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Hitler's Madman,Hitler's Madman

Ben's Top Pick for December


Hitler's Madman (1943) - December 3

Hitler's Madman has the feel of World War II American propaganda. The trailer boldly proclaims the movie is "Terrible Evidence of the Enemy...YOU Face." The "YOU" is both in a larger font and underlined, lest 1943 audiences miss the point. The next line tells us "It's an Angry Indictment of Nazi Bestiality."

It feels like propaganda because that's what it is. But Hitler's Madman is wartime propaganda at its most effective, because, tragically, the story is completely true. There's a romantic contrivance here and a few strokes of poetic license there, but at its core, Hitler's Madman is the story of the ambush and assassination of Reinhard Heydrich, Nazi Germany's "Protector" of Czechoslovakia, and the unthinkably chilling response orchestrated by the SS.

The English language is vast, but there really aren't words to adequately describe Heydrich's savage cruelty, his brutality and his delight in the suffering of others. Perhaps all you need to know of Heydrich is that Hitler referred to him as "the man with the iron heart." Hitler!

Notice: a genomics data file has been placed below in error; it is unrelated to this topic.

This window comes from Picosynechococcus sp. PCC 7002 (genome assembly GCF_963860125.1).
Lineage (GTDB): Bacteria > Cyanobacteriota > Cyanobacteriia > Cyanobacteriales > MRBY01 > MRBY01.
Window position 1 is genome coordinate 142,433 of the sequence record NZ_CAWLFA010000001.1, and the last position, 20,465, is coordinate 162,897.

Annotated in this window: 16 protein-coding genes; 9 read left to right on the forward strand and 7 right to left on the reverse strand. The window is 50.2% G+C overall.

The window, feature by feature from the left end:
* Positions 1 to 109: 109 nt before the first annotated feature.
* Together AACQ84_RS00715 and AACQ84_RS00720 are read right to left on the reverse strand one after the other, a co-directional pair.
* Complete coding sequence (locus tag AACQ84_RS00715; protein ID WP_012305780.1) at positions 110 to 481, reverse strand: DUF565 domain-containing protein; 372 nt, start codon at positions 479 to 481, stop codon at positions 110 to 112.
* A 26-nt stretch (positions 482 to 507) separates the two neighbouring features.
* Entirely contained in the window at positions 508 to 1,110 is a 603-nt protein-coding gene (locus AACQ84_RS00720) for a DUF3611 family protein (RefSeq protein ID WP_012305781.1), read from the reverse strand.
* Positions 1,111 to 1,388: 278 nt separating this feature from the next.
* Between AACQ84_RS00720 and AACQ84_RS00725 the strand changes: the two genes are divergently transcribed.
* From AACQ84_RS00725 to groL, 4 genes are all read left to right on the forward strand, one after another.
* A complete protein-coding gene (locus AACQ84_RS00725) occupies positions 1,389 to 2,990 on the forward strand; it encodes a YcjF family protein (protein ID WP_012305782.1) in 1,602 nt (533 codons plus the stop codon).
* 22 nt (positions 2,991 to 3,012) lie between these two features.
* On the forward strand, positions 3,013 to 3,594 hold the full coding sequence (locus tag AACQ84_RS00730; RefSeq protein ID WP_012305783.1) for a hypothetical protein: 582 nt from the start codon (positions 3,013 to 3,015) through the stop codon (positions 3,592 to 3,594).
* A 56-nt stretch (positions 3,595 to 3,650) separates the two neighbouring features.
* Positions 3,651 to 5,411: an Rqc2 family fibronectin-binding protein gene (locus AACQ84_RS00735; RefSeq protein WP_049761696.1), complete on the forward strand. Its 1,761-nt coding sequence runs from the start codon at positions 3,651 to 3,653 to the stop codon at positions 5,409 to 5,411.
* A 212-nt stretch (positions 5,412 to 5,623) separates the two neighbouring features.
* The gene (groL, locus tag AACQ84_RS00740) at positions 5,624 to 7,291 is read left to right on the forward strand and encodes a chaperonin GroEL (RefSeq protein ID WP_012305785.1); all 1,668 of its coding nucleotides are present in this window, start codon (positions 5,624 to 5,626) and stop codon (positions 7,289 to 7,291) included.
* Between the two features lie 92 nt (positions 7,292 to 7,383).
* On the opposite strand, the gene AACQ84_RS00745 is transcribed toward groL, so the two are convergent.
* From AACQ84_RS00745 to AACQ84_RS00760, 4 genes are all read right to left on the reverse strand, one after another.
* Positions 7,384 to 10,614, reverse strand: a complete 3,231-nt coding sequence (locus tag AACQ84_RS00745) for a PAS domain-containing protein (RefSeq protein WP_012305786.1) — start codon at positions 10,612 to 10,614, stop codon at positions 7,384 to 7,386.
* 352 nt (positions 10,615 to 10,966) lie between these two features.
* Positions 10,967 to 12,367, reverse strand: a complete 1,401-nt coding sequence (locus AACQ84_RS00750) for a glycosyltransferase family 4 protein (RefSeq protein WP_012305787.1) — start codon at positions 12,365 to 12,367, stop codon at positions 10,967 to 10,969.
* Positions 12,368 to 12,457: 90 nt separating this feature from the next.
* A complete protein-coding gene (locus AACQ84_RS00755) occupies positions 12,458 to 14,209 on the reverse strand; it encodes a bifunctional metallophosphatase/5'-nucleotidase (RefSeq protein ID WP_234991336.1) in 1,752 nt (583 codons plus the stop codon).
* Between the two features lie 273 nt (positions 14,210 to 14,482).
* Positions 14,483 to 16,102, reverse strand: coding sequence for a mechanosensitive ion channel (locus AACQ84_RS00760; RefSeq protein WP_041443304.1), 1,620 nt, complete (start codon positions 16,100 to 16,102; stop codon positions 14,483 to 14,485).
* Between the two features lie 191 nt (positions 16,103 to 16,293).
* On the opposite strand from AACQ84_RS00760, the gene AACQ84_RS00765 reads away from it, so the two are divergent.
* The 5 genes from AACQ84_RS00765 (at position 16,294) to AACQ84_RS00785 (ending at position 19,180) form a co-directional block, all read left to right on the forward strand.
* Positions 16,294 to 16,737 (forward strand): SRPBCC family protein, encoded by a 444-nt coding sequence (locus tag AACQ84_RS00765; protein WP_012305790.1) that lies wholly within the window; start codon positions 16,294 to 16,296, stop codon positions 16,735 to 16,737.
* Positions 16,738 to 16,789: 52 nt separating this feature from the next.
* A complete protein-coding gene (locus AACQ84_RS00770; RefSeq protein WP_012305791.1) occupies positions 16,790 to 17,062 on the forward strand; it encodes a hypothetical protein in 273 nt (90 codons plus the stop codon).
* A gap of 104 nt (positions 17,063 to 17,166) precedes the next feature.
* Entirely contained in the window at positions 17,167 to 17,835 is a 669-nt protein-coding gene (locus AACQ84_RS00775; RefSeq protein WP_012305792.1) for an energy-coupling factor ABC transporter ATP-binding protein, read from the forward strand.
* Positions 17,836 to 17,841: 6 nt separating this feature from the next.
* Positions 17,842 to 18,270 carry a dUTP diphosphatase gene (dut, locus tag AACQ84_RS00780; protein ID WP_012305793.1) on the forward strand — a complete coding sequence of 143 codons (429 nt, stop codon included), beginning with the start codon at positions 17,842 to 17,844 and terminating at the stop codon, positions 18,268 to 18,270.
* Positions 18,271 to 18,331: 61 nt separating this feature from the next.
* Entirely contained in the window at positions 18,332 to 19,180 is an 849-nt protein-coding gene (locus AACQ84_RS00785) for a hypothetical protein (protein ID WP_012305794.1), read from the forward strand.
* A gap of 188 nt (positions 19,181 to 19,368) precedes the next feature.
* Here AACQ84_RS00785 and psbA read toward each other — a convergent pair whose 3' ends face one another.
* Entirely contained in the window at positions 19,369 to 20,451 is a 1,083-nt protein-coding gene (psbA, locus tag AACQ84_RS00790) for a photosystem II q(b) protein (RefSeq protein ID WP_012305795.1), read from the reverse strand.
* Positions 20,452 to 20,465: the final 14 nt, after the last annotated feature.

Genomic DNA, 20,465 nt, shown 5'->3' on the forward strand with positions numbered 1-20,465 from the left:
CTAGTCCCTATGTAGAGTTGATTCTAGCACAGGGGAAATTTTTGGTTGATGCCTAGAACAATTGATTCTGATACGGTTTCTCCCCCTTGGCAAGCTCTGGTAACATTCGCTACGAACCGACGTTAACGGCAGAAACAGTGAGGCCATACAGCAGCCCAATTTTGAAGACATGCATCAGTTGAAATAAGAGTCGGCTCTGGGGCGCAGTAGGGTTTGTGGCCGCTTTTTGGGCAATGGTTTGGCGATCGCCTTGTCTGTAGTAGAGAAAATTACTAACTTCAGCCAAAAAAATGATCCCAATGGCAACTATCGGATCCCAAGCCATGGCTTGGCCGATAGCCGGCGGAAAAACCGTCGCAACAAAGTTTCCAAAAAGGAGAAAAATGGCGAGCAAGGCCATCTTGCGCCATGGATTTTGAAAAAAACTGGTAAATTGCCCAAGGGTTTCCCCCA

Hitler's Madman is a quality B picture from a C studio, Producers Releasing Corp. (PRC), a poverty row studio. But when MGM caught wind that PRC had made a compelling movie about proud Czechs fighting the Nazis and killing Heydrich, Louis B. Mayer bought the movie from PRC and released it as an MGM picture, a rare move for Hollywood's most prestigious studio. It helped that the movie had an "A" director--at least he would be soon.

Hitler's Madman was Douglas Sirk's first American film. It's a wonderful incongruity that Sirk--who'd stake his place in Hollywood more than a decade later as the director of soapy melodramas like Written on the Wind and Imitation of Life-- made his Hollywood debut with a picture called Hitler's Madman.

John Carradine plays Heydrich, and though Sirk wasn't a fan of Carradine's movie work, he thought Carradine's theatrical style effectively captured the pomposity of Nazi officers. Before fleeing Germany in 1937, Sirk met a number of them, including Heydrich, whom he described as "making my blood run cold."

A keen classic movie eye will also spot Ava Gardner in an uncredited role as a university student who falls under Heydrich's depraved sphere of influence.

Don't let the title deceive you. Hitler's Madman is an exceptionally well-made, intense, largely factual drama, demonstrating that big budgets aren't necessary when there's a compelling story, a thoughtfully crafted screenplay and a skilled director crafting it all together.

by Ben Mankiewicz